This photo provided by NASA shows the southernmost point of South America and a bit of Antarctica, from the Juno spacecraft during a flyby of the Earth, Wednesday, Oct. 9, 2013.
(AP Photo/ NASA)
The Earth hums, and the scientists have for the first time recorded sound in the ocean. With the help of seismometers in the Indian Ocean, researchers picked up on the sound that is much, much too low for mere human ears to hear, reports Live Science.
No recording is available, but a scientist from the University of Columbia not involved in the study in Geophysical Research Letters shows National Geographic a rough description: “It’s like taking a piano and banging all the keys at the same time,” says Spahr Webb.
“Except that she doesn’t like harmonics. They are eccentric frequencies.” And ultra-low: to be Specific, the hum is between 2.9 and 4.5 millihertz, and the man can only start hearing things at about 20 hertz, or about 10,000 times higher.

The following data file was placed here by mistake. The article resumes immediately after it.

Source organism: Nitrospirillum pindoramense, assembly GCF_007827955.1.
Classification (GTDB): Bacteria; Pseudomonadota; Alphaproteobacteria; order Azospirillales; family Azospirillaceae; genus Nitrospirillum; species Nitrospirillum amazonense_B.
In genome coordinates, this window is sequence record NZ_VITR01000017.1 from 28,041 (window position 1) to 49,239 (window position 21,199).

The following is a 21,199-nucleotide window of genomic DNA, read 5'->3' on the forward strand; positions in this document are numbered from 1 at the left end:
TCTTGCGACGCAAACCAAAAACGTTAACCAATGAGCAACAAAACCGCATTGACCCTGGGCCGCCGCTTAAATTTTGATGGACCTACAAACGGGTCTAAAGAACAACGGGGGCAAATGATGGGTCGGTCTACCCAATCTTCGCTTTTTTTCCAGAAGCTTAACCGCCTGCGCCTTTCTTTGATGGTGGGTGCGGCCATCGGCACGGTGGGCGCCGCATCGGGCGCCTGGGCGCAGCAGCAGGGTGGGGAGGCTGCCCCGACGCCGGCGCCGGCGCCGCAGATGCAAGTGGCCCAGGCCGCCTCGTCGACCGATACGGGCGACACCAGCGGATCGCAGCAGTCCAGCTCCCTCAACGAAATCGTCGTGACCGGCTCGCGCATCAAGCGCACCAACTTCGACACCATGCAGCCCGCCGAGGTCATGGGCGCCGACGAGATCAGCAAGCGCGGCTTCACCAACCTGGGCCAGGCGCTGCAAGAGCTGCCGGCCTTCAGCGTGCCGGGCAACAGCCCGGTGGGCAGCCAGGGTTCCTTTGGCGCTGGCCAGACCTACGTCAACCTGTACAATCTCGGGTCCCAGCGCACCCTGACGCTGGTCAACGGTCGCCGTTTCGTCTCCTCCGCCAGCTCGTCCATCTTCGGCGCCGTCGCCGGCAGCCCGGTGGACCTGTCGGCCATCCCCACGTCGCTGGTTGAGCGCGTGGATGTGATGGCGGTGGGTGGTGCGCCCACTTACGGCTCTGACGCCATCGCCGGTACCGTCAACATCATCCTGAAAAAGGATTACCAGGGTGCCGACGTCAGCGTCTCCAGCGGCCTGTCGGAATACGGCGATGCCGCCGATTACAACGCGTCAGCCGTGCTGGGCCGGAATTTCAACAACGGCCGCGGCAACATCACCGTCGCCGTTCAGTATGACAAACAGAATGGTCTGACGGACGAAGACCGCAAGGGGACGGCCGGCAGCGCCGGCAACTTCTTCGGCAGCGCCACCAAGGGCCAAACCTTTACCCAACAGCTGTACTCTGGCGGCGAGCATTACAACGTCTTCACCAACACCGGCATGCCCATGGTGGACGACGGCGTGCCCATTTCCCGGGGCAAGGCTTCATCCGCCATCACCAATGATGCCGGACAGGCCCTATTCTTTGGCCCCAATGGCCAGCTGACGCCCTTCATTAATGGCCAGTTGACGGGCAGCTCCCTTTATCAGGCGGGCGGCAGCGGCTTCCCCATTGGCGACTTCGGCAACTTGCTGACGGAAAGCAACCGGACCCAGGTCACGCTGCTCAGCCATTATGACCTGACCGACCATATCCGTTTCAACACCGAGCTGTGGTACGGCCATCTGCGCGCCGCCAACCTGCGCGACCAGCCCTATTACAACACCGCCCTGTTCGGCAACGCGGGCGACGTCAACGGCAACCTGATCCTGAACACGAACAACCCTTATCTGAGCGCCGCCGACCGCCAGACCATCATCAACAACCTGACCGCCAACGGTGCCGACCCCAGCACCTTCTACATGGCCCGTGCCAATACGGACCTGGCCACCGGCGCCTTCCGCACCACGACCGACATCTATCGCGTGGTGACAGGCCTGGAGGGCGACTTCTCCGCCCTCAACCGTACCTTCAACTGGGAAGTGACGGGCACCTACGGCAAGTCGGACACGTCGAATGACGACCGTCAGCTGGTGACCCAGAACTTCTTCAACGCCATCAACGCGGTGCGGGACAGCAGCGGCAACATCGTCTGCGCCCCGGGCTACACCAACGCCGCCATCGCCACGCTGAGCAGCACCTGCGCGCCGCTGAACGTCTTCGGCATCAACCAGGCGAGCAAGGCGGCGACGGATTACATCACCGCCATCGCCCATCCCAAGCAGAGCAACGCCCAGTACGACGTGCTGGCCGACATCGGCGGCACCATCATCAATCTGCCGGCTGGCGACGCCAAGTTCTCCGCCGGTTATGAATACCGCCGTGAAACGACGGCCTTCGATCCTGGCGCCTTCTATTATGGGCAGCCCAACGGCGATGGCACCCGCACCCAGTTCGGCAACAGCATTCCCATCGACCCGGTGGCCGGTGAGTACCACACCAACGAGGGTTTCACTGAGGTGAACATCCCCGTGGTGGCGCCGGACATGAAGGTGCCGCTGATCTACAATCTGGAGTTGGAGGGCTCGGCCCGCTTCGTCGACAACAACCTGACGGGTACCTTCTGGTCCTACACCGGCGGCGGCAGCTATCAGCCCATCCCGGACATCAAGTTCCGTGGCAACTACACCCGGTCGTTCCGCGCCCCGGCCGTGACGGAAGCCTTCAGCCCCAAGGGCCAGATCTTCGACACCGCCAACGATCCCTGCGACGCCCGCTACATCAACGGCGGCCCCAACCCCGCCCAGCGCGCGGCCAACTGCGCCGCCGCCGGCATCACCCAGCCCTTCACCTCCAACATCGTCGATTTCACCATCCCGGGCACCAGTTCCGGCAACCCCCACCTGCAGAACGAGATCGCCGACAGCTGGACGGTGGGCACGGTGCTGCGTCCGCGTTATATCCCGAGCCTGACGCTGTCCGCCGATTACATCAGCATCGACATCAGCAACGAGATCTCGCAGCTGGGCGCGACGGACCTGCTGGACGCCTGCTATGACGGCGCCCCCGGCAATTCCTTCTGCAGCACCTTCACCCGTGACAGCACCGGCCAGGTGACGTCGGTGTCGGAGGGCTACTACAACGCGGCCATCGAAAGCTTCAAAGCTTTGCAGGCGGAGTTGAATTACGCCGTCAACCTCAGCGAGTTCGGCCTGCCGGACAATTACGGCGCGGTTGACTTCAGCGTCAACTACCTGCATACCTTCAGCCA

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While scientists have long known about the hum, and a previously recorded on the land, in the new research can shed more light on the interior of the Earth, and maybe even help map of distant planets, reports the Washington Post.
The leading theory is that the hum is caused by the waves interacting with each other at the bottom of the ocean, which results in vibrations are sent down into the earth’s crust.
The process, however, is complex and not fully understood. For example, “sometimes a wave on a shallow shore somewhere ripples across the rough sea floor, and adds its own frequency to the hum,” per Post.
What is the exact reason, one thing is clear: the low drone is a constant. Read more speculation about the hum here.
This article originally appeared on Newser: Earth Hum Heard as Never before